I got my Kindle on Dec. 4th, and really love it. One reason I bought so fast (that turned out to be a real good decision considering the shortages) was that I have quite a few books I have written over the years that I want to publish officially on Kindle, selling them in the Kindle Store.
In trying a few methods, it is obvious to me that HTML is the absolute only way to go. I used to use HTML maybe ten years ago, but somehow I think I have forgotten everything about it but it's name. So I have to start over and learn it, but I just want to learn things appropriate to the Kindle, and no more.
What I need is a basic HTML tutorial for the Kindle set only. Obviously there are many restrictions and omissions as to what the Kindle can do with an HTML text compared with what a comuter's browser can do. For example, I had learned somewhere last week that there are no tables or frames, and you are much better off by having a single HTML file, although you can package them up in a zip file if you have to. But I don't want to as I may want to completely remove it, and it's too hard when there are many pieces compared to having just one single file.
I made some test files with very simple HTML tags, but things didn't look like I wanted them to on my Kindle. So I know I have much to learn -- not just HTML, but the proper stratagy of how to code for desired effects.
Since I need this so badly, I would be most happy to serve as a beta testor or something like that if anyone has one in the works, or to help encourage whoever might like to do that -- perhaps starting by editing down a former manual which needs many things to be removed to leave just things that work on the Kindle.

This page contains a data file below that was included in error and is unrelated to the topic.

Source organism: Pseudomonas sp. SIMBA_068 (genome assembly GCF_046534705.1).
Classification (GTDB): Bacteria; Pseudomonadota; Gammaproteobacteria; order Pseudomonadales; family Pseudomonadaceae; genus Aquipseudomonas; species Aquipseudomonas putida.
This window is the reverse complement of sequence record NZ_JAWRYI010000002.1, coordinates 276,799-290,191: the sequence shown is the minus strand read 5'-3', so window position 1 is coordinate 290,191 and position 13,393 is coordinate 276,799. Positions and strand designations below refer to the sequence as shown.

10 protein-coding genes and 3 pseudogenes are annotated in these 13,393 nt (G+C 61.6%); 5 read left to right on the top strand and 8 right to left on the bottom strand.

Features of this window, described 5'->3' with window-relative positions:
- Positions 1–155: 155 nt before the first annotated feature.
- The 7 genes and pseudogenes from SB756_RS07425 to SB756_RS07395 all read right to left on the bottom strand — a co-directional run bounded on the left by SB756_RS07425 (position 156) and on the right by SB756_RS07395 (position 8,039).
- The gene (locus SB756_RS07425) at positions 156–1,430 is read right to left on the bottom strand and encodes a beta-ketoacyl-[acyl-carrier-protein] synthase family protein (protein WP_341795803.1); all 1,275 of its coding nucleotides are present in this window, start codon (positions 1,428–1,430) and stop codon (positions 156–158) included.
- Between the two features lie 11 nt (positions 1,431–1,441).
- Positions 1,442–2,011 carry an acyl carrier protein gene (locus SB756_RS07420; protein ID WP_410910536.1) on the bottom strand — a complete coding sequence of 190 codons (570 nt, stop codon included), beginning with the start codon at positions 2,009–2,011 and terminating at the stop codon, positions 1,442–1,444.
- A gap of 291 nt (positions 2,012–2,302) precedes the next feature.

So please let me know if I can get some help here. And send it to me privately if you don't want to get too many replies.
Charles Wilkes, firstname.lastname@example.org San Jose, Calif.
HTML for the Amazon Kindle
I'm afraid sitemesh (which I examined using the links you provided) is way too advanced for me -- I've been out of that loop far too long already. But that doesn't mean that HTML isn't the right language even in basic mode for people who want to upload things to the Kindle, especially for publication.
And I didn't know about the advanced mode, but that looks great also. And if a bit stream to cause the Kindle to enter into that mode can be sent via HTML, that would make it very easy to take advantage of. Of course I would like to know what additional features it could bring to a document . For example I see many great things on my screen produced by Kindle as part of their support, but which normal and I mean simple HTML couldn't produce. For example those things are not subject to being resized to meet the needs of viewers, so obviously isn't using the standard screen browser.
But I have to crawl before I can walk, or especially run, so I need to get started, and then hopefully grow into more advanced usages -- but Kindle doesn't support us at all in that respect as far as I have been able to find. So I obviously have to help myself. But many others will come behind me, and I would like to see them have the help then that I so badly need now.
Charles Wilkes, San Jose, Calif.